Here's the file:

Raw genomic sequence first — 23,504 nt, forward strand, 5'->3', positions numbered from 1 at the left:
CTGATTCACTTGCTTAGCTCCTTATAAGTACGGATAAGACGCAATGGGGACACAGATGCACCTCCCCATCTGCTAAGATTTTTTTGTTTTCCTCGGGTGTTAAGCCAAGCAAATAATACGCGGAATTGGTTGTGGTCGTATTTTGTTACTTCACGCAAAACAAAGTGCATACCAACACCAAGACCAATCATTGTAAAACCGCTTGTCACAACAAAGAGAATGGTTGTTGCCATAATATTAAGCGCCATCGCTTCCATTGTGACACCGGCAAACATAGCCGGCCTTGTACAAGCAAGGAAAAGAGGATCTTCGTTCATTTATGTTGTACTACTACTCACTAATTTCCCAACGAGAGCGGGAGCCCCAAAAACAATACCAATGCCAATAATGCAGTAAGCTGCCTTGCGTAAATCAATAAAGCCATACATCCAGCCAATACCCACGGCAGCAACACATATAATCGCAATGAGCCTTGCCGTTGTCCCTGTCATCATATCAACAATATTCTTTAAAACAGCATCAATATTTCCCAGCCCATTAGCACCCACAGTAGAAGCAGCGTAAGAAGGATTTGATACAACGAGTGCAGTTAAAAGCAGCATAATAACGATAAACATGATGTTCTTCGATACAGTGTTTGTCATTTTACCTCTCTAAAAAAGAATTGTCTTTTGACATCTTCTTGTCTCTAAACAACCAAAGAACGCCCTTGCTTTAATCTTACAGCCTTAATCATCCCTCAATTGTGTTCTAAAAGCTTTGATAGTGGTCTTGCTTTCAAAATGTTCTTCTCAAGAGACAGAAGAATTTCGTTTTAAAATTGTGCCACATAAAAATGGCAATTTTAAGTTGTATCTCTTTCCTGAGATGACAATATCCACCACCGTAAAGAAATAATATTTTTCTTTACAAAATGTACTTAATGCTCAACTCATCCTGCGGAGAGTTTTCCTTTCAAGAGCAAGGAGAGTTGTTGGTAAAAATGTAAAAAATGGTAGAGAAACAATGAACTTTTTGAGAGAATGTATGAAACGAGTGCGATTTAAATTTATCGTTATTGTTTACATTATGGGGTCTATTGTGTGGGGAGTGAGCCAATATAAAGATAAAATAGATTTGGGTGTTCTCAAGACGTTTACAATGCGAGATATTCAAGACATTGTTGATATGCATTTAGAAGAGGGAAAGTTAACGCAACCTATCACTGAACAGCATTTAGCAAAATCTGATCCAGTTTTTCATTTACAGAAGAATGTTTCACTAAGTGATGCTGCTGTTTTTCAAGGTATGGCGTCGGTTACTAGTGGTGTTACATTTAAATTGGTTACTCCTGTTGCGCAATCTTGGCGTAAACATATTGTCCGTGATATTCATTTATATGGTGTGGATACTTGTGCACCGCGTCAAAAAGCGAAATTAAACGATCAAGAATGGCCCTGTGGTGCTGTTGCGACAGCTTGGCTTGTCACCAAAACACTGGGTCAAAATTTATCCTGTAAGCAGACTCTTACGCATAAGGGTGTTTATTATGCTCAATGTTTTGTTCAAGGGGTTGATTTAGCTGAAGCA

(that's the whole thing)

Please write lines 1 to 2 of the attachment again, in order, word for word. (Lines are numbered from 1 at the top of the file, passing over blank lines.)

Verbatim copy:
Raw genomic sequence first — 23,504 nt, forward strand, 5'->3', positions numbered from 1 at the left:
CTGATTCACTTGCTTAGCTCCTTATAAGTACGGATAAGACGCAATGGGGACACAGATGCACCTCCCCATCTGCTAAGATTTTTTTGTTTTCCTCGGGTGTTAAGCCAAGCAAATAATACGCGGAATTGGTTGTGGTCGTATTTTGTTACTTCACGCAAAACAAAGTGCATACCAACACCAAGACCAATCATTGTAAAACCGCTTGTCACAACAAAGAGAATGGTTGTTGCCATAATATTAAGCGCCATCGCTTCCATTGTGACACCGGCAAACATAGCCGGCCTTGTACAAGCAAGGAAAAGAGGATCTTCGTTCATTTATGTTGTACTACTACTCACTAATTTCCCAACGAGAGCGGGAGCCCCAAAAACAATACCAATGCCAATAATGCAGTAAGCTGCCTTGCGTAAATCAATAAAGCCATACATCCAGCCAATACCCACGGCAGCAACACATATAATCGCAATGAGCCTTGCCGTTGTCCCTGTCATCATATCAACAATATTCTTTAAAACAGCATCAATATTTCCCAGCCCATTAGCACCCACAGTAGAAGCAGCGTAAGAAGGATTTGATACAACGAGTGCAGTTAAAAGCAGCATAATAACGATAAACATGATGTTCTTCGATACAGTGTTTGTCATTTTACCTCTCTAAAAAAGAATTGTCTTTTGACATCTTCTTGTCTCTAAACAACCAAAGAACGCCCTTGCTTTAATCTTACAGCCTTAATCATCCCTCAATTGTGTTCTAAAAGCTTTGATAGTGGTCTTGCTTTCAAAATGTTCTTCTCAAGAGACAGAAGAATTTCGTTTTAAAATTGTGCCACATAAAAATGGCAATTTTAAGTTGTATCTCTTTCCTGAGATGACAATATCCACCACCGTAAAGAAATAATATTTTTCTTTACAAAATGTACTTAATGCTCAACTCATCCTGCGGAGAGTTTTCCTTTCAAGAGCAAGGAGAGTTGTTGGTAAAAATGTAAAAAATGGTAGAGAAACAATGAACTTTTTGAGAGAATGTATGAAACGAGTGCGATTTAAATTTATCGTTATTGTTTACATTATGGGGTCTATTGTGTGGGGAGTGAGCCAATATAAAGATAAAATAGATTTGGGTGTTCTCAAGACGTTTACAATGCGAGATATTCAAGACATTGTTGATATGCATTTAGAAGAGGGAAAGTTAACGCAACCTATCACTGAACAGCATTTAGCAAAATCTGATCCAGTTTTTCATTTACAGAAGAATGTTTCACTAAGTGATGCTGCTGTTTTTCAAGGTATGGCGTCGGTTACTAGTGGTGTTACATTTAAATTGGTTACTCCTGTTGCGCAATCTTGGCGTAAACATATTGTCCGTGATATTCATTTATATGGTGTGGATACTTGTGCACCGCGTCAAAAAGCGAAATTAAACGATCAAGAATGGCCCTGTGGTGCTGTTGCGACAGCTTGGCTTGTCACCAAAACACTGGGTCAAAATTTATCCTGTAAGCAGACTCTTACGCATAAGGGTGTTTATTATGCTCAATGTTTTGTTCAAGGGGTTGATTTAGCTGAAGCA